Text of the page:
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OTHER ITA SITES:
Magic Carpet: Was There Ever A Part Of Your Identity You Had To Hide?
I had a magic carpet once. It used to soar to a world of monsoon storms, princesses with black braids, ferocious dragons, and talking birds.
Americans made fun of my father's lilting accent and the strange grammatical twists his sentences took in English. What do they know? I thought, perching happily beside him.
In Bangla, he added his own creative flourishes to classic tales by Rabindranath Tagore or Sukumar Roy. He embellished folktales told by generations of ancestors, making me chuckle or catch my breath. "Tell another story, Dad," I'd beg.
But then I learned to read. Greedy for stories, I devoured books in the children's section of the library. In those days, it was easy to conclude that any tale worth publishing originated in the so-called West, was written in English, and featured North American or European characters.
Slowly, insidiously, I began to judge my heritage through colonial eyes. I asked my mother not to wear a sari, her traditional dress, when she visited me at school.
I avoided the sun so that the chocolate hue of my skin couldn't darken. The nuances and cadences of my father's Bangla began to grate on my ears. "Not THAT story again, Dad," I'd say. "I'm reading right now."
My father didn't give up easily. He tried teaching me to read Bangla, but I wasn't interested. Soon, I no longer came to sit beside him, and he stopped telling stories altogether.
As an adult, I've struggled to learn to read Bangla. I repudiate any definition of beauty linked to a certain skin color. I've even lived in Bangladesh to immerse myself in the culture. These efforts help, but they can't restore what I've lost. Once a child relinquishes her magic carpet, she and her descendants lose it forever.
My children, for example, understand only a word or two in Bangla. Their grandfather half-heartedly attempts to spin a tale for them in English, and they listen politely.
"Is it okay to go play?" they ask, as soon as he's done. I sigh and nod, and they escape, their American accents sounding foreign inside my father's house.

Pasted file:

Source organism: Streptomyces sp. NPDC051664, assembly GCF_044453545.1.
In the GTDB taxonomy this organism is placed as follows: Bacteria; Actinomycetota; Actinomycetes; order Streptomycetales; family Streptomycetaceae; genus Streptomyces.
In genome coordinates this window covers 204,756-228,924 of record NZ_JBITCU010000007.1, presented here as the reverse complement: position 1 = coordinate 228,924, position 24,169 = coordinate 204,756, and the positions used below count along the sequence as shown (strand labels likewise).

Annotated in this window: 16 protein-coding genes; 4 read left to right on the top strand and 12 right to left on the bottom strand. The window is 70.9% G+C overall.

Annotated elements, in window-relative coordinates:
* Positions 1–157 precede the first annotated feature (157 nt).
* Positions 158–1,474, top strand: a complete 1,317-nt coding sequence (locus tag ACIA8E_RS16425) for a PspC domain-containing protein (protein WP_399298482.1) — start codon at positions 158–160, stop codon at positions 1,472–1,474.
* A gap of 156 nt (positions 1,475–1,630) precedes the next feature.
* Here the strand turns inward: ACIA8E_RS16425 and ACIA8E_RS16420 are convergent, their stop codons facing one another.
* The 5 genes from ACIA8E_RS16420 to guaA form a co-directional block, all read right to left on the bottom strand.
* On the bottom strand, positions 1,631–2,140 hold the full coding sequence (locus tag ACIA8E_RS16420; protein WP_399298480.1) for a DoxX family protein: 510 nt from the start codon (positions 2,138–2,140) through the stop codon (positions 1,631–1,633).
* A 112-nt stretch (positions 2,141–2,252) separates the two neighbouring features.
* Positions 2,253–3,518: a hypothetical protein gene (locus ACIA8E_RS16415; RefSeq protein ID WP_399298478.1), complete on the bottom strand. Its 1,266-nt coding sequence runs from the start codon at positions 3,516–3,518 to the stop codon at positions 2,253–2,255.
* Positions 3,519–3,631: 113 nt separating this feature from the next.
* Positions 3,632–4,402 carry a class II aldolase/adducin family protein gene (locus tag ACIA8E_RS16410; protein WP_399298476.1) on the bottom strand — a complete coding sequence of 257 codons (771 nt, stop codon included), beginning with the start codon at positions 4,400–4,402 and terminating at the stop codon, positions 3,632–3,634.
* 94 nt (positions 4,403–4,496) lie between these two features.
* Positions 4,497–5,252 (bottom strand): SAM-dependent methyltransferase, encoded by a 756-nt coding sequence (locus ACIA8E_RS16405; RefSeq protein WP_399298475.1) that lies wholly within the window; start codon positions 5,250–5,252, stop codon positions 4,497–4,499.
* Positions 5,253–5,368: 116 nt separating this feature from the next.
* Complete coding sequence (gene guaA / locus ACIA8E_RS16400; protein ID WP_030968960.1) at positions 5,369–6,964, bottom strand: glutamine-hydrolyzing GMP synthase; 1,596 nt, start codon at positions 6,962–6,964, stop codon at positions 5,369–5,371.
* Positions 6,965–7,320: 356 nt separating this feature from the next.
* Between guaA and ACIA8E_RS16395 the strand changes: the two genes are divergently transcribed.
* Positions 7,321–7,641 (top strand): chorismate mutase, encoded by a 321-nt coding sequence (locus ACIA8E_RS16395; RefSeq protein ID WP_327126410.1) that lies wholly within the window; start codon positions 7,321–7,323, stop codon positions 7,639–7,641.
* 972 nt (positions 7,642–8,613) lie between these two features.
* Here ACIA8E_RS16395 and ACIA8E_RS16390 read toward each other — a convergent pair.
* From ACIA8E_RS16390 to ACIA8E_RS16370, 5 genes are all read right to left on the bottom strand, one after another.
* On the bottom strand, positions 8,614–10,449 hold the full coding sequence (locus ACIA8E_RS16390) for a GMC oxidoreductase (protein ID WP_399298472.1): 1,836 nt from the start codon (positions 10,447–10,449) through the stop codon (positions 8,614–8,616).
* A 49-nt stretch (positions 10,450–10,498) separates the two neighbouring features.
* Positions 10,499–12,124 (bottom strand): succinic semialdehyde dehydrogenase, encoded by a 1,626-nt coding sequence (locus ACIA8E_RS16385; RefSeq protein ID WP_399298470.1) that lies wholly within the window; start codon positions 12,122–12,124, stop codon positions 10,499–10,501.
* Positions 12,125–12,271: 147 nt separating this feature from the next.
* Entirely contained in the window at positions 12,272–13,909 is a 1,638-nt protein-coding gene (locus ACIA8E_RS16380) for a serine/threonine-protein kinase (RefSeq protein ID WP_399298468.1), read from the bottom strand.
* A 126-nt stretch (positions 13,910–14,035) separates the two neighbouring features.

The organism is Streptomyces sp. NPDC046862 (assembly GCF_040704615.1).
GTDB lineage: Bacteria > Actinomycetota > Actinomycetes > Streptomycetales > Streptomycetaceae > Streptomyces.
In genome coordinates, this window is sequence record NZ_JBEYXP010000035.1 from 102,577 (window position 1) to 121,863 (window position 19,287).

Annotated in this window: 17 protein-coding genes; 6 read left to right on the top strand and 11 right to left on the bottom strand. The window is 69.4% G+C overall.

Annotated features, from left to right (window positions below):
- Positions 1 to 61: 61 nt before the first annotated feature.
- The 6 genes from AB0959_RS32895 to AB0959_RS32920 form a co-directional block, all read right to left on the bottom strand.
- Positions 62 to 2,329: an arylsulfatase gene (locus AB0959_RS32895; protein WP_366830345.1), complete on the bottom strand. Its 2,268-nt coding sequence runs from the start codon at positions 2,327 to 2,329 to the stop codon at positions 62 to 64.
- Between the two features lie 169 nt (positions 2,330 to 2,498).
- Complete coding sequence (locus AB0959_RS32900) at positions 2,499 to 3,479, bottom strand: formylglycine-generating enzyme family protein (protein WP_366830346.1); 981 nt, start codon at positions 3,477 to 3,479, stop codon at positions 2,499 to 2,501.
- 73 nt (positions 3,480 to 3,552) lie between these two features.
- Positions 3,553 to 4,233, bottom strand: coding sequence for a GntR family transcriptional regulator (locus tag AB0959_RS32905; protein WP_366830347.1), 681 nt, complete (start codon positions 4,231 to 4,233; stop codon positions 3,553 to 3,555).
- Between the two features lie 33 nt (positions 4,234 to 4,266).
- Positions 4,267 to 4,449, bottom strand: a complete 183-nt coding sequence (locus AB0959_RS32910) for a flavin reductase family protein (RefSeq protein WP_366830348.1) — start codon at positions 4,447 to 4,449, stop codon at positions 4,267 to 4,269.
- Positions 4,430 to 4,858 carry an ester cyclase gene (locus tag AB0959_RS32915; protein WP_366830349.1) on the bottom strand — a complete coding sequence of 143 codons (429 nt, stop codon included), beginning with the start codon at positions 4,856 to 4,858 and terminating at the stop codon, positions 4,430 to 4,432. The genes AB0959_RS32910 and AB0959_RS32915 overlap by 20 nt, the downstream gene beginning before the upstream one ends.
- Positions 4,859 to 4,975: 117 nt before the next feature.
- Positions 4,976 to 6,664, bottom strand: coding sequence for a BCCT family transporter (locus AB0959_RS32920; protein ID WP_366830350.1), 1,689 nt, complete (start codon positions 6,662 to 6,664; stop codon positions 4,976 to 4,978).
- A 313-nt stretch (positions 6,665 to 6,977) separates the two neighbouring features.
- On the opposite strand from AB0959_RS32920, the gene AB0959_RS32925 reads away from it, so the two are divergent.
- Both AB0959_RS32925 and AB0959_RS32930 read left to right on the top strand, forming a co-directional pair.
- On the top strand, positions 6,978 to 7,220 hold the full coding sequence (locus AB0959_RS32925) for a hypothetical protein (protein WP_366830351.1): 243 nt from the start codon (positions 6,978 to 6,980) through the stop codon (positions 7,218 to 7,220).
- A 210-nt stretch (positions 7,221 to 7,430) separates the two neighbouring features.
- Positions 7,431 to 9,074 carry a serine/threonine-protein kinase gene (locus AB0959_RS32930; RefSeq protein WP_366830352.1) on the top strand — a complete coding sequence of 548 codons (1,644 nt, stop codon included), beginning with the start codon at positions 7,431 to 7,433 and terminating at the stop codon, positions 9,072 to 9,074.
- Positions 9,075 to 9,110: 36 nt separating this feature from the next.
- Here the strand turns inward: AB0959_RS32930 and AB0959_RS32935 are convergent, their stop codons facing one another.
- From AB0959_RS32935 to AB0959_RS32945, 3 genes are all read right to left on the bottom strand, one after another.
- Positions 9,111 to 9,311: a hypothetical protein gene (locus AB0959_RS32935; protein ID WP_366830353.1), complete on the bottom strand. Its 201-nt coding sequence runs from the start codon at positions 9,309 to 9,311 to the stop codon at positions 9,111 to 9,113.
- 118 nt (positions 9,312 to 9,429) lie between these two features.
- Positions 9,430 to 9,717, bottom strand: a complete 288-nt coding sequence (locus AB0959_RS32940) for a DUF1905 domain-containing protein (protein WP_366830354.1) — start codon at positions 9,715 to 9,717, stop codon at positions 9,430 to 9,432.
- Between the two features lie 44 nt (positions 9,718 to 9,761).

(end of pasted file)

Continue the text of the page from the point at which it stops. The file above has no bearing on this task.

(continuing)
"Tell another story, Dad," I ask, pen in hand, and he obliges. My father's tales still have the power to carry me to a faraway world. The Bangla words weave the same colorful patterns in my imagination.
My pen, however, like his own halting translation, is unable to soar with them. It scavenges in English for as evocative a phrase, as apt a metaphor, and falls short. I can understand enough Bangla to travel with my father but am not fluent enough to take English-speakers along on the journey.
My decision to leave mother tongue and culture behind might have been inevitable during the adolescent passage of rebellion and self-discovery. But I wonder if things could have turned out differently.
What if I'd stumbled across a translation of Tagore or Roy in the library, for example? "Here's a story Dad told me!" I imagine myself thinking, leafing through the pages. "It doesn't sound the same in English. Maybe I should try reading it in Bangla."
Or, what if a teacher had handed me a book about a girl who ate curry with her fingers, like me? Except that this girl was in a hurry to grow up so she could wrap and tuck six yards of silk around herself, just like her mother did.
"Wear the blue sari to the parent-teacher meeting, Ma," I might have urged.
Chocolate-colored children today have access to more stories than I did. A few tales originating in their languages have been translated, illustrated and published. Characters who look and dress and eat like them fill the pages of some award-winning books. But it's not enough. Many continue to give up proficiency in their mother tongues and cultures.
"Here's a story from YOUR world," I want to tell them. "See how valuable you are? Here's a book in YOUR language. See how precious it is?"
If we are convincing enough, a few of them might transport us someday to amazing destinations through the power of a well-woven tale.
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Travel Part B